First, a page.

Did You Get a B- on Your Last Exam? Here Are 4 New Ways to Think About Your Grades in College.

report cardGrades are, to most people, a big deal. People obsess about grades. Grades stress people out. People think grades are the end goal of school. People give up sleep to boost their grades. Although these ideas are quite common, be careful not to stifle your learning or emotional health.

In both high school and college there seems to exist a mindset that you always need to worry about getting the best grades possible. This pressure can come from all around: parents, teachers, oneself, college applications, friends, and social institutions all can contribute to this in some way. But just because this feeling of pressure is pervasive doesn’t mean that it’s good or right. Here are some ways to re-imagine how to think about grades and change your learning approach in college:

  1. Grades are just one measure of academic performance. Right now you might be thinking, “no duh.” What I mean is that it’s crucial to not get caught up in the flawed concept that “grades are the ultimate measure of a person’s self-worth.” Grades are designed to assess students on their academic progress and give them an understanding of how they are doing in class. Getting an “A” doesn’t mean you’re smart and getting a “C” doesn’t mean you’re dumb; all those letters show you is how your teacher thinks you’re doing in one specific class at one specific point in time. Academic performance is important, but make sure you don’t think the grade you get as the definitive statement on your intelligence and future prospects.
  1. Learning is an end in itself. Many students treat grades as the goal of school, and learning merely as the means of achieving that goal. This makes learning a lot less important than it should be. Much of the magnificent progress in the world has come from people who are dedicated to learning and understanding for its own sake. People like Albert Einstein and Benjamin Franklin didn’t do their great work so that someone could give them a grade for it; rather, they did it with the understanding that knowledge, in itself, has the power to make the world a better place.
  1. Focus on the thrill of discovery. If you focus on the thrill of discovery and develop a love for learning, school will be a lot less stressful and more enjoyable. You’ll also find yourself free from the stress that comes from worrying about what grade your teachers will assign you, and instead you will have the time and energy to do good work that you like and find meaning in. Incidentally, this works out really well for your grades; the more you enjoy the work you do, the better it will likely be. The better the work is, the higher the grade you’ll receive! It sounds paradoxical, but the less you focus on grades and the more you focus on learning, the better your grades will end up being.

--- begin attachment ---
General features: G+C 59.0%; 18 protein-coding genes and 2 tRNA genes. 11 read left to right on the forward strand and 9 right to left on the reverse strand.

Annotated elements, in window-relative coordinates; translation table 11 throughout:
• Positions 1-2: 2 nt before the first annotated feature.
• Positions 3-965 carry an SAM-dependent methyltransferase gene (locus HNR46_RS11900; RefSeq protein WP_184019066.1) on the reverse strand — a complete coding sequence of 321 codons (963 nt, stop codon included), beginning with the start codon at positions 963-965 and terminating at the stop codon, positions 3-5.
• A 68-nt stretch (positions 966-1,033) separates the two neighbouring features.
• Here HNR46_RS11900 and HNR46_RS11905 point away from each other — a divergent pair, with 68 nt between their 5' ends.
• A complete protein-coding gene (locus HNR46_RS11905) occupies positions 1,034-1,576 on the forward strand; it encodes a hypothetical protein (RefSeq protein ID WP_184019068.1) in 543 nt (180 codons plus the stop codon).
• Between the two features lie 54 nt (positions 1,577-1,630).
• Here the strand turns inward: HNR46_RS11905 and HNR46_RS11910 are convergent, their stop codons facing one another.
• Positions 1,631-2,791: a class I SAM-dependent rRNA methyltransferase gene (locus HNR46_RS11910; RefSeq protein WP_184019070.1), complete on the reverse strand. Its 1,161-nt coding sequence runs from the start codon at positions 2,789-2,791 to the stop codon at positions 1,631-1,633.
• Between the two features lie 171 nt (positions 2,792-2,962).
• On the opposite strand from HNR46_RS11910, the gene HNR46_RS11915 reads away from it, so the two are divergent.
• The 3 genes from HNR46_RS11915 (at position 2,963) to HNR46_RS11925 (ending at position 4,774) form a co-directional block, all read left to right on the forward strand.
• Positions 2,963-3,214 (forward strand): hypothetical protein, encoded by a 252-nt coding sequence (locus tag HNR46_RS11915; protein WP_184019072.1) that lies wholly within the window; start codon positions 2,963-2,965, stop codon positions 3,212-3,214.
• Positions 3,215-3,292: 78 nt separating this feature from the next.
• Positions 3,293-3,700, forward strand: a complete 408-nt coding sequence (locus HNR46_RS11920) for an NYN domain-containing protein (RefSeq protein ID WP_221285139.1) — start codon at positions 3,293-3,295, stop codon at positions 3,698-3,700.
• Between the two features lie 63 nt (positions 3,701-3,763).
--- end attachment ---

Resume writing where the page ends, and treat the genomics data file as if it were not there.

1. Set your own standards of success. Keep in mind that a grade is an individual measure. Never use a grade to compare yourself to others, whether positively or negatively. Keep your grades to yourself and use them just as one factor in motivating yourself to change your study habits, and you’ll find that you are a lot less worried about the grades you get. A big part of human anxiety comes when we judge ourselves relative to other people; when it comes to grades, it’s healthier and more beneficial to avoid that problem entirely. Although grades do act as a sort of standard, it’s vital that you don’t hold yourself to an unrealistic standard of perfection, especially one that you don’t have direct control over. Pushing yourself to be your best is an important part of life, but it is even more important that how you ultimately see yourself originates from inside of you, not from some letter a teacher decides to put on your report card.

To sum up – enjoy how much you’re learning, keep happiness one of your central goals, and remember that the better you are as a self-motivated learner, the more fun you’ll have succeeding in school!

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By Aidan Calvelli